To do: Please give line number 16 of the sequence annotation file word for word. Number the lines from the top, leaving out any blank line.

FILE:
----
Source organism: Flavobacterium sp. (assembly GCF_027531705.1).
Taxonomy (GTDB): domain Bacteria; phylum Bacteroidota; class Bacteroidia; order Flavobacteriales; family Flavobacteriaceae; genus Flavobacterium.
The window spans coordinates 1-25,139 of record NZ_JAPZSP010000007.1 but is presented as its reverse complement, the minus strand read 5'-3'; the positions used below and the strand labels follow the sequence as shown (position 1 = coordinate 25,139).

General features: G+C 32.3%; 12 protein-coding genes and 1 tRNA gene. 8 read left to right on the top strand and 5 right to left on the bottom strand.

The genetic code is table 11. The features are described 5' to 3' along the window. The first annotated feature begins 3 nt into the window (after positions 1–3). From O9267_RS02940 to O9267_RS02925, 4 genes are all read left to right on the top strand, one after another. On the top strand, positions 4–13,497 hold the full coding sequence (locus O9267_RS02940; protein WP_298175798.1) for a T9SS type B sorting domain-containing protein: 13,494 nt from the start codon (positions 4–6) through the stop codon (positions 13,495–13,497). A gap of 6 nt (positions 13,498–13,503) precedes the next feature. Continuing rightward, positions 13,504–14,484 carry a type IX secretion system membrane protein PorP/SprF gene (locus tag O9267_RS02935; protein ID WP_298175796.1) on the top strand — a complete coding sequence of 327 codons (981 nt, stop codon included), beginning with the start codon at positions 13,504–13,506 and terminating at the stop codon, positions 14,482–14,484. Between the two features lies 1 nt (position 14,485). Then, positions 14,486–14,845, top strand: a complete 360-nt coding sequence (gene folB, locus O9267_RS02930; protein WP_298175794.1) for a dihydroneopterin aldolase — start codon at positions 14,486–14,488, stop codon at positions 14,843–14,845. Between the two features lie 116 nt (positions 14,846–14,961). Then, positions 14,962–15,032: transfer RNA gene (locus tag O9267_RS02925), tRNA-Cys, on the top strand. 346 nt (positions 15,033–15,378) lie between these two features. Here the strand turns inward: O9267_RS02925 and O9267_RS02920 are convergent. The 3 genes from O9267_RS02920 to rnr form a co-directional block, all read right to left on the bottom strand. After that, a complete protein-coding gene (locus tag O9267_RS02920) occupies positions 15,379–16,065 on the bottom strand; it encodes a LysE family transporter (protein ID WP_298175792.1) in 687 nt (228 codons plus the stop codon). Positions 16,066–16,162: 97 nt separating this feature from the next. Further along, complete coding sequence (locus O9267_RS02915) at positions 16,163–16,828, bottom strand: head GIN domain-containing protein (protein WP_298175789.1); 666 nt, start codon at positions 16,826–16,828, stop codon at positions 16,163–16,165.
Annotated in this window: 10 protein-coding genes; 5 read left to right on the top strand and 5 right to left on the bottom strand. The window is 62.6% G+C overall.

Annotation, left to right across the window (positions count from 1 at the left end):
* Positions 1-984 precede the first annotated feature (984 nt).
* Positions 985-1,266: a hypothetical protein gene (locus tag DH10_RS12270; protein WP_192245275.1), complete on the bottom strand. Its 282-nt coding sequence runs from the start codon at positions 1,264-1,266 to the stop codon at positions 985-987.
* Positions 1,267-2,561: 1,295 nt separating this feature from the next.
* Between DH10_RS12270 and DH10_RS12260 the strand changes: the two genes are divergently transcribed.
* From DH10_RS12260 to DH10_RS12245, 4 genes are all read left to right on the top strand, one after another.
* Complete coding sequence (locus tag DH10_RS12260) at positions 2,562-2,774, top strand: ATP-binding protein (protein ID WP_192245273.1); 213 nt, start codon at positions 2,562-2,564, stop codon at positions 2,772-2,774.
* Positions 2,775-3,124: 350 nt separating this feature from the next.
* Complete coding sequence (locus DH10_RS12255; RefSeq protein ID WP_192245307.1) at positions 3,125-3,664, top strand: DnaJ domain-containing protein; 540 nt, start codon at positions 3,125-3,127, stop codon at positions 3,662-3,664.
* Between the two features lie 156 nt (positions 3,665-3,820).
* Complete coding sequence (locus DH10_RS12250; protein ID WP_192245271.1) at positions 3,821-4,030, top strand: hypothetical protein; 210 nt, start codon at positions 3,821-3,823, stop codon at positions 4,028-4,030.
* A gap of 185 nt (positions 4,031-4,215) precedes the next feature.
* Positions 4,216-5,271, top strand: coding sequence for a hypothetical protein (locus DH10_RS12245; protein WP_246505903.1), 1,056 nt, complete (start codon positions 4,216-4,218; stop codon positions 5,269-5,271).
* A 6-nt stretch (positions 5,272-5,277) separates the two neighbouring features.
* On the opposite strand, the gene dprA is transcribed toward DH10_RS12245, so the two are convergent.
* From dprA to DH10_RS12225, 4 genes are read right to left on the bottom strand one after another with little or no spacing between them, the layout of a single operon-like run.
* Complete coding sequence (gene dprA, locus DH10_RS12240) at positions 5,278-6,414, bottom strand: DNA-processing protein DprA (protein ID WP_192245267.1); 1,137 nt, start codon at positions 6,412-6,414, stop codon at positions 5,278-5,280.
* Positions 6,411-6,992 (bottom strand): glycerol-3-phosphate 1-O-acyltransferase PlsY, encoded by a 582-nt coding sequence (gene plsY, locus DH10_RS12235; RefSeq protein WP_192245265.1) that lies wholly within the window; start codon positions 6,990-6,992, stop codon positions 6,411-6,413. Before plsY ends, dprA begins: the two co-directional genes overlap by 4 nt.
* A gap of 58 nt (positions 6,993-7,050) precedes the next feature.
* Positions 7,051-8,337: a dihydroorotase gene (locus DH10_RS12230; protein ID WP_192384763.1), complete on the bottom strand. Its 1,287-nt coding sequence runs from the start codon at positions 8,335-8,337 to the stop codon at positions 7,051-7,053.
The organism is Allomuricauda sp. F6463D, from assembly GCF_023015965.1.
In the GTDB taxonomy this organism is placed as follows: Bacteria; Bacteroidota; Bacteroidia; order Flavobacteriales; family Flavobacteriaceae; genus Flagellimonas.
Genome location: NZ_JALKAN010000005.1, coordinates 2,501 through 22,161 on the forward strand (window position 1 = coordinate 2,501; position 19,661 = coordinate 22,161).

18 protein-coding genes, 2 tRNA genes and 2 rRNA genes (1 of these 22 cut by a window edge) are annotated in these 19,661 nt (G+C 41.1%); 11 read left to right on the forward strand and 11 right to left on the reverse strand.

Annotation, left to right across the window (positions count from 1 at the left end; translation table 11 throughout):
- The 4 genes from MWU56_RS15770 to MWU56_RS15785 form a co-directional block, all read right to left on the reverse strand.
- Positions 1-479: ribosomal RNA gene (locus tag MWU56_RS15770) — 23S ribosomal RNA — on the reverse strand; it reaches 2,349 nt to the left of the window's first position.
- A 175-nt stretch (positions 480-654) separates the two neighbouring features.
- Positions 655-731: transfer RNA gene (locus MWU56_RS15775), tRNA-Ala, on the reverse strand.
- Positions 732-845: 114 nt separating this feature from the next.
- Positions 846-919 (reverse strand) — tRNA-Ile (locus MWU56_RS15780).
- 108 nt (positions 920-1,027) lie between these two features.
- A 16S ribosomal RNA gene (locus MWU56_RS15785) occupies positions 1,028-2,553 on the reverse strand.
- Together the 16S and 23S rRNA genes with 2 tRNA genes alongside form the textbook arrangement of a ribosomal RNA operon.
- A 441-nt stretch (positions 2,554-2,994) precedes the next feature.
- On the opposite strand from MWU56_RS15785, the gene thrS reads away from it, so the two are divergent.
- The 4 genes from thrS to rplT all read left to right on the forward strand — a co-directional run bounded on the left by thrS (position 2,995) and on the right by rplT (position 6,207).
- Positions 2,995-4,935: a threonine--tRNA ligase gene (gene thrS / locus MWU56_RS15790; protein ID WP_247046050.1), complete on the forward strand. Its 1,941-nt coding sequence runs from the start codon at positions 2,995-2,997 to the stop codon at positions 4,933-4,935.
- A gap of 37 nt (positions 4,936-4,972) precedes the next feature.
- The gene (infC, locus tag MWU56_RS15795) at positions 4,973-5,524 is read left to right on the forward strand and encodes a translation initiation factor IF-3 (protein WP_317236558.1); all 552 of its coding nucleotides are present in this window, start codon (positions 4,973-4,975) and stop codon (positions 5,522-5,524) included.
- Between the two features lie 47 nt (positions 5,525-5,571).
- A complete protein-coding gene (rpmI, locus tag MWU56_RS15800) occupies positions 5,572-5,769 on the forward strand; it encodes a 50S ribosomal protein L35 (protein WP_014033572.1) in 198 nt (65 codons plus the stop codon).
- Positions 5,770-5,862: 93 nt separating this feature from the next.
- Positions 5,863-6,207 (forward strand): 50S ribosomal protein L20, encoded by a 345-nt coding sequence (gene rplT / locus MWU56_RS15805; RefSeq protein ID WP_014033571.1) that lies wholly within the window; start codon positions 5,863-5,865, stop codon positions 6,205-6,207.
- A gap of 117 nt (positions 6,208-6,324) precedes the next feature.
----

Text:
* Between the two features lie 156 nt (positions 3,665-3,820).